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8. Land Of A Thousand Dances

Updated: Oct 24, 2020

In my last semester I had gotten the name of a concert pianist/piano teacher in New York from a visiting concert pianist so I could follow through on my theory teacher's advice to rub elbows with the best people I could. This pianist/teacher was a protégé of the famous pianist Dame Myra Hess so I felt my continuing piano education was going to be in good hands.

Armed with this name, some optimism, and faith in myself, I headed home to NYC to seek my fortune. The pressure was on because without any income I had to live at my father and stepmother's house where I was frequently asked about the progress of my job search and the necessity of finding my own place to live.

I made a list and sent resumes to every music related employer I could find, including record companies, music publishers, booking agents, music copying offices, printed music and music instrument stores, piano showrooms, music schools, TV and radio networks, etc. etc. and in the process learned a lot about the music business in NY through pounding the pavement and knocking on a lot of doors. If I got a response at all, it was usually negative, but I got one from Chappell Music Publishing which asked to set up an interview. I went to the interview and was rewarded by being offered a job in the Royalties Department which was not exactly what I was looking for, but it was a foot in the door, and a paycheck which would allow me to get my own apartment. I took the job and availed myself of their Songwriter's Workshop and practiced the piano in their new recording studio on my lunch hour. Chappell's president heard me playing one day and assured me that there was a place for me in their Creative division. This eventually led to an interview with the VP of their Creative division which consisted of him asking me, "What can you do for us?" I confidently listed all my skills and accomplishments, but my answers were clearly not what he had in mind.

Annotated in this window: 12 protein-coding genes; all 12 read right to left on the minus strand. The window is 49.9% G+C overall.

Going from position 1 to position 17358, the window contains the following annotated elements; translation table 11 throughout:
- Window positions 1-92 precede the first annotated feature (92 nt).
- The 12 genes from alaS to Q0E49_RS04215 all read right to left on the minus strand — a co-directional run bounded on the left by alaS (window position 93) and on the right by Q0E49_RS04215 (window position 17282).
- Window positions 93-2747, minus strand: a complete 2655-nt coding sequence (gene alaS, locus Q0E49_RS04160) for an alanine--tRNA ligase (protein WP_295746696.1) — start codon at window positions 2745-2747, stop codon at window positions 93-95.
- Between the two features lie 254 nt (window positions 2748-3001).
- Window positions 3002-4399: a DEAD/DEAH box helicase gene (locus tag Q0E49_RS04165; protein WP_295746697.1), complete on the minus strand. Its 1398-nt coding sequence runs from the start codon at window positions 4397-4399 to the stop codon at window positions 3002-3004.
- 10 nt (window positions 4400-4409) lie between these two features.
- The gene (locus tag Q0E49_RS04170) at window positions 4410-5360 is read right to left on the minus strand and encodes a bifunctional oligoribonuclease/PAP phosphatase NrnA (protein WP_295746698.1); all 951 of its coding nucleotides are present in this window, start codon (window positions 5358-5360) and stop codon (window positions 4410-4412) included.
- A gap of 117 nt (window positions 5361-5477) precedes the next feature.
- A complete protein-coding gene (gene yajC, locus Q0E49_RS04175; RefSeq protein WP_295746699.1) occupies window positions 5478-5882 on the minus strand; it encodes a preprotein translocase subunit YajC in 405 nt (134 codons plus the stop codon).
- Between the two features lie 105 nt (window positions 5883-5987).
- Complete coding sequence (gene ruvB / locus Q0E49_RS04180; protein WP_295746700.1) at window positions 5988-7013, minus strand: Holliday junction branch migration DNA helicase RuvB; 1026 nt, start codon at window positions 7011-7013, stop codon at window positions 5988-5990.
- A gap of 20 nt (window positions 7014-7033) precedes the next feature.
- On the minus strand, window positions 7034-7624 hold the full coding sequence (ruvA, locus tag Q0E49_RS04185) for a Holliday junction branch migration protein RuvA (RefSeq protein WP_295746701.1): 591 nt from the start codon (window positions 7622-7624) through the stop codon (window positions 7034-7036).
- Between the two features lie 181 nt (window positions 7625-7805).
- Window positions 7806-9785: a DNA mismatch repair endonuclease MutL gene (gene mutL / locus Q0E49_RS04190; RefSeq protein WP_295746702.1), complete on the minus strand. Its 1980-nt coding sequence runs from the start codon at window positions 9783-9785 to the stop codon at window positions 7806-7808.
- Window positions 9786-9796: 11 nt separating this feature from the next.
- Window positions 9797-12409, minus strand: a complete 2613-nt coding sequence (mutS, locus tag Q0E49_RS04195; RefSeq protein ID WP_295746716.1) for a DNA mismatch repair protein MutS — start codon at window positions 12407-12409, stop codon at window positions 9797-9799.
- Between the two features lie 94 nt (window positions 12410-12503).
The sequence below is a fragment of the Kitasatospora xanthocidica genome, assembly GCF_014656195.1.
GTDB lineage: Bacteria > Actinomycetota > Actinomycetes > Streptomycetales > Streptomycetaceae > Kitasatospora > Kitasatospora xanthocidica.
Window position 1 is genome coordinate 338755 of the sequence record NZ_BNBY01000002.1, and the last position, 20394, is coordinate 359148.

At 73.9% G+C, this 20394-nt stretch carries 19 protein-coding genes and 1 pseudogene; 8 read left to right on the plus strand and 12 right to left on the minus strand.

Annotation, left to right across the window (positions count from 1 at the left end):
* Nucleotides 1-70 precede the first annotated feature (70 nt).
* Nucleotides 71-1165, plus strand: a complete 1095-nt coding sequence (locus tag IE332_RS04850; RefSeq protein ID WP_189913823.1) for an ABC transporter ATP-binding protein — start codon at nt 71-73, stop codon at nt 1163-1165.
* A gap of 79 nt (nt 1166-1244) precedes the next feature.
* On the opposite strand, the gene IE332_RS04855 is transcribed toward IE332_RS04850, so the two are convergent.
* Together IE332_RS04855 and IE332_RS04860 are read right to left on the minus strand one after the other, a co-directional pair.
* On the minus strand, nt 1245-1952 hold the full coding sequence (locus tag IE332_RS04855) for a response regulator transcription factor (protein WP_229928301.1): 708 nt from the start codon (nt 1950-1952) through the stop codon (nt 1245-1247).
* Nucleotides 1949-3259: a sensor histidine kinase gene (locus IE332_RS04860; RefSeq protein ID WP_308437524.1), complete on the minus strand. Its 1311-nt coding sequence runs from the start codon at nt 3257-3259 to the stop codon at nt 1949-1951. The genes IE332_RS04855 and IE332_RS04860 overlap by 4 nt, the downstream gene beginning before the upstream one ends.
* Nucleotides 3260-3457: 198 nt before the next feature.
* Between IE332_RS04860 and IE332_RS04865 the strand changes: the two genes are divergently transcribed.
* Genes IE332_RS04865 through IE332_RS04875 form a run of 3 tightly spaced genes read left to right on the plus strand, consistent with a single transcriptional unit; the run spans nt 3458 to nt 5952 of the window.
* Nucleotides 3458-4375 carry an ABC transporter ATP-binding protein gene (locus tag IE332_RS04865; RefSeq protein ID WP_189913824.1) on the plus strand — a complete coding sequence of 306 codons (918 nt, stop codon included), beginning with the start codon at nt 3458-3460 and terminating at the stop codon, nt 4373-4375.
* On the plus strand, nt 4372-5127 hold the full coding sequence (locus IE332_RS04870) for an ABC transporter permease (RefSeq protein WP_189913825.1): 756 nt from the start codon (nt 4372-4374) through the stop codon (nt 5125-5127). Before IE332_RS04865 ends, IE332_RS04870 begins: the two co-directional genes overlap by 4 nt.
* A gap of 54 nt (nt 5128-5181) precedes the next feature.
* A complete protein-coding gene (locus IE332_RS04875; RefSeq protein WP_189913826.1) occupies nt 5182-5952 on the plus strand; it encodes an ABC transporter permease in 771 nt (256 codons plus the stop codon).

On my own time, I also kept the creative juices flowing by starting lessons with the concert pianist. He taught in his apartment at the Ansonia Hotel on the upper west side where he had not one, but two Steinway concert grand pianos. It was a fascinating building. I could hear live music being performed or rehearsed in many apartments as I walked through the halls. I also contacted an old friend who was looking for help with some vocal arrangements, played jazz weekly with a large studio orchestra, and started a jazz rock fusion trio called KGB with a drummer who had recently graduated from Berklee, which played some of my pieces. I wrote a Romance for Piano modelled on a Rachmaninoff Prelude which I sent to my college piano teacher and started to develop some material for my first musical.

Anything but typical, and I was only just getting started.....

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